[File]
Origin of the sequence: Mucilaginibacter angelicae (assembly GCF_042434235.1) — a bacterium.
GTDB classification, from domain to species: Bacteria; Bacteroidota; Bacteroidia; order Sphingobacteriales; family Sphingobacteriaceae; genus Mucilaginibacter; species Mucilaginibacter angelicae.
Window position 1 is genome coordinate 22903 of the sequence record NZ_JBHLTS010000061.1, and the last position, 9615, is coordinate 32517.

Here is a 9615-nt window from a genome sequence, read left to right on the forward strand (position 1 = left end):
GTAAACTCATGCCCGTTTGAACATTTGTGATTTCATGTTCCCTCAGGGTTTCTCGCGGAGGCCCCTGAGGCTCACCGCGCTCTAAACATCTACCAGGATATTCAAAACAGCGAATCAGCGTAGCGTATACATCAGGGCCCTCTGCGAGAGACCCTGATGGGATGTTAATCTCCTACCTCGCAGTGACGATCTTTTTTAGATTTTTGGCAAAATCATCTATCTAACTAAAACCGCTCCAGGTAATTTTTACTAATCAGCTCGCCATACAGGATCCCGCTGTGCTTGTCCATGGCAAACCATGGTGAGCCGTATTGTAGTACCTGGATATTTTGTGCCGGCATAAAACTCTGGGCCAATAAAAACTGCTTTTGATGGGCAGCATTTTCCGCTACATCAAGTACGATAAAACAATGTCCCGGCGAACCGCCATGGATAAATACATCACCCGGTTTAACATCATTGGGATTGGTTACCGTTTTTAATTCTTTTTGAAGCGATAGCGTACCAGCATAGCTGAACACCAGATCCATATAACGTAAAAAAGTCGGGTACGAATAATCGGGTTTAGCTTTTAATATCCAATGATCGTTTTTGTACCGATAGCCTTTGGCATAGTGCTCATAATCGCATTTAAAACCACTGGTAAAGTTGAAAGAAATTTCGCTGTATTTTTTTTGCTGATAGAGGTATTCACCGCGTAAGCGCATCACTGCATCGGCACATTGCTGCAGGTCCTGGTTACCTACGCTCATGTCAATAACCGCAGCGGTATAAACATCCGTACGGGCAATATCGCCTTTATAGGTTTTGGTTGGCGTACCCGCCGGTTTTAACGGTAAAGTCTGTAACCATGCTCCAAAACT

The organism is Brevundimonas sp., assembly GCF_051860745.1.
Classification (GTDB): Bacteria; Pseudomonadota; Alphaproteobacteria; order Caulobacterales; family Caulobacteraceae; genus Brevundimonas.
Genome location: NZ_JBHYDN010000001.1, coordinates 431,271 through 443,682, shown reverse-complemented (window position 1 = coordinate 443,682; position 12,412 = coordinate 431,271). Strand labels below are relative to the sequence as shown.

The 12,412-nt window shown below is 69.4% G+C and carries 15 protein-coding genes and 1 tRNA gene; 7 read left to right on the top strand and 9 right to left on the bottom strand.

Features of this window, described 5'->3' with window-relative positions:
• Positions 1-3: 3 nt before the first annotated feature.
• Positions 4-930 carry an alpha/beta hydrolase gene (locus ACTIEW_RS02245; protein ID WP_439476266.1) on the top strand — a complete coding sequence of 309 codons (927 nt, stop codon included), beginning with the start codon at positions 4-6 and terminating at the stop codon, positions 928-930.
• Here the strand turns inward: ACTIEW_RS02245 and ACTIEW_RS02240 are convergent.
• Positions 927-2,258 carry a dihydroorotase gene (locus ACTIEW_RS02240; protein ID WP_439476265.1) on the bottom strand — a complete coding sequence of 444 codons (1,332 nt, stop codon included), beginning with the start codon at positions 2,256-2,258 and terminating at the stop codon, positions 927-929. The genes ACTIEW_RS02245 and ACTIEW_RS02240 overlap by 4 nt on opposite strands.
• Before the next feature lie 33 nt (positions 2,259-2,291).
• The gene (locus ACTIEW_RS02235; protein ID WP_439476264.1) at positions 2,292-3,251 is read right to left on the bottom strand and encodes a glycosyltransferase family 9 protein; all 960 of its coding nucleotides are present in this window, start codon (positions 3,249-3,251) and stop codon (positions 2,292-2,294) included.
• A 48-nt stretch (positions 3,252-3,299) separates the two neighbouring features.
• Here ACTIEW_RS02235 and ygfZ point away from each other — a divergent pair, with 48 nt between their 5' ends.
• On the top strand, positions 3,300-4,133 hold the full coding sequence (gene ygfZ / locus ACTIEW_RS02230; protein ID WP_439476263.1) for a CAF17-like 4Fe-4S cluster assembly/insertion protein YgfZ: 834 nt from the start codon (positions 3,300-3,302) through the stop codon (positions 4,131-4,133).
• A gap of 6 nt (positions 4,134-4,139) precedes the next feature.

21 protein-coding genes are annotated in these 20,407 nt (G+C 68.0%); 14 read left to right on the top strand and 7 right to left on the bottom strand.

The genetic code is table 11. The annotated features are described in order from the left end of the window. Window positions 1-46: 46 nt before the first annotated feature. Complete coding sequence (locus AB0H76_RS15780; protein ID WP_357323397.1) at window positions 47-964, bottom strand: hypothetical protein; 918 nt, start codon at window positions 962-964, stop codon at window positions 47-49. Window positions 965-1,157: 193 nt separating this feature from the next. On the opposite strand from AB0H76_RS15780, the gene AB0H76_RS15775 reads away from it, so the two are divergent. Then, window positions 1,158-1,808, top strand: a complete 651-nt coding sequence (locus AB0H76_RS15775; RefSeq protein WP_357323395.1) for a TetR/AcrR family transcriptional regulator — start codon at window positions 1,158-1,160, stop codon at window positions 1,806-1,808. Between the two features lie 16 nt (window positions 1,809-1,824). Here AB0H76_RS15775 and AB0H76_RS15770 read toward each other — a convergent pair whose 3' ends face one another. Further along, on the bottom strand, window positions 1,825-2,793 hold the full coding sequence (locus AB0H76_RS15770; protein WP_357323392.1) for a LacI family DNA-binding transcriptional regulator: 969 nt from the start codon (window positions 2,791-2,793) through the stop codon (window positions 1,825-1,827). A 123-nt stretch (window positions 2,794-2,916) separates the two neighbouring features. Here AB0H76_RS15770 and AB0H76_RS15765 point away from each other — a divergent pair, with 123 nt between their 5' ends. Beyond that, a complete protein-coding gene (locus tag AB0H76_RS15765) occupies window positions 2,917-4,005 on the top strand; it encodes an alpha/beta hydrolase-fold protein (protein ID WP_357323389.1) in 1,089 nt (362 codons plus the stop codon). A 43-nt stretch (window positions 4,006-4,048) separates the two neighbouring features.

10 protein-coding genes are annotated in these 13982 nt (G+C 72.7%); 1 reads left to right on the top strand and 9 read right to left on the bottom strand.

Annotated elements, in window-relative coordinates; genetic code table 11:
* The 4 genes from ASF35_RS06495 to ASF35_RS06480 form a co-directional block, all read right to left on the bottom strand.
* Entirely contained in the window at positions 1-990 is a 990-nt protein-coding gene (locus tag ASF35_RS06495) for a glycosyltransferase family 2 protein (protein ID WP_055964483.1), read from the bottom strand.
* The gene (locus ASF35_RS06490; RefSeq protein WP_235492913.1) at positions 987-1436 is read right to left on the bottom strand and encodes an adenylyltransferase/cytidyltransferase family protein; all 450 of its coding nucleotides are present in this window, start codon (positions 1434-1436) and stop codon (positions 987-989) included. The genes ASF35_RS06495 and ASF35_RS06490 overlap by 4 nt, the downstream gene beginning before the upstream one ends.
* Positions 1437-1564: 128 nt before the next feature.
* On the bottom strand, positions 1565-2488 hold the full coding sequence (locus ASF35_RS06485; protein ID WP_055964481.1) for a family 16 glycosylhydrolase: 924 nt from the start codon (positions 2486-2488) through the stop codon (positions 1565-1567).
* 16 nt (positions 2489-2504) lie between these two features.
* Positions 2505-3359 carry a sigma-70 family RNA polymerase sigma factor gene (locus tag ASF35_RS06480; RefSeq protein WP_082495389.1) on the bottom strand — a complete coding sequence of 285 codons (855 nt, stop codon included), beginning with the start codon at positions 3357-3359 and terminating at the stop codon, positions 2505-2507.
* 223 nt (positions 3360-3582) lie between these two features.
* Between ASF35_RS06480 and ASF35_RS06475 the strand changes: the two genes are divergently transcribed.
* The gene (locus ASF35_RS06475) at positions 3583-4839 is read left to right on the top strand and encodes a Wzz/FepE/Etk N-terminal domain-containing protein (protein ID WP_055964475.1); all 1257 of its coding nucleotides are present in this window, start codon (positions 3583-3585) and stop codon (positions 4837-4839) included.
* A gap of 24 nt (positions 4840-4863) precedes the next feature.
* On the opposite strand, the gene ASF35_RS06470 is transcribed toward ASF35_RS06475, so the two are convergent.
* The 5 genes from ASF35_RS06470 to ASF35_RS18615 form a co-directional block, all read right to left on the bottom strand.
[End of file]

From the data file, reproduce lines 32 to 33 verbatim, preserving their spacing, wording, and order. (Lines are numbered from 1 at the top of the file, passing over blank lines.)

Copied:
* 223 nt (positions 3360-3582) lie between these two features.
* Between ASF35_RS06480 and ASF35_RS06475 the strand changes: the two genes are divergently transcribed.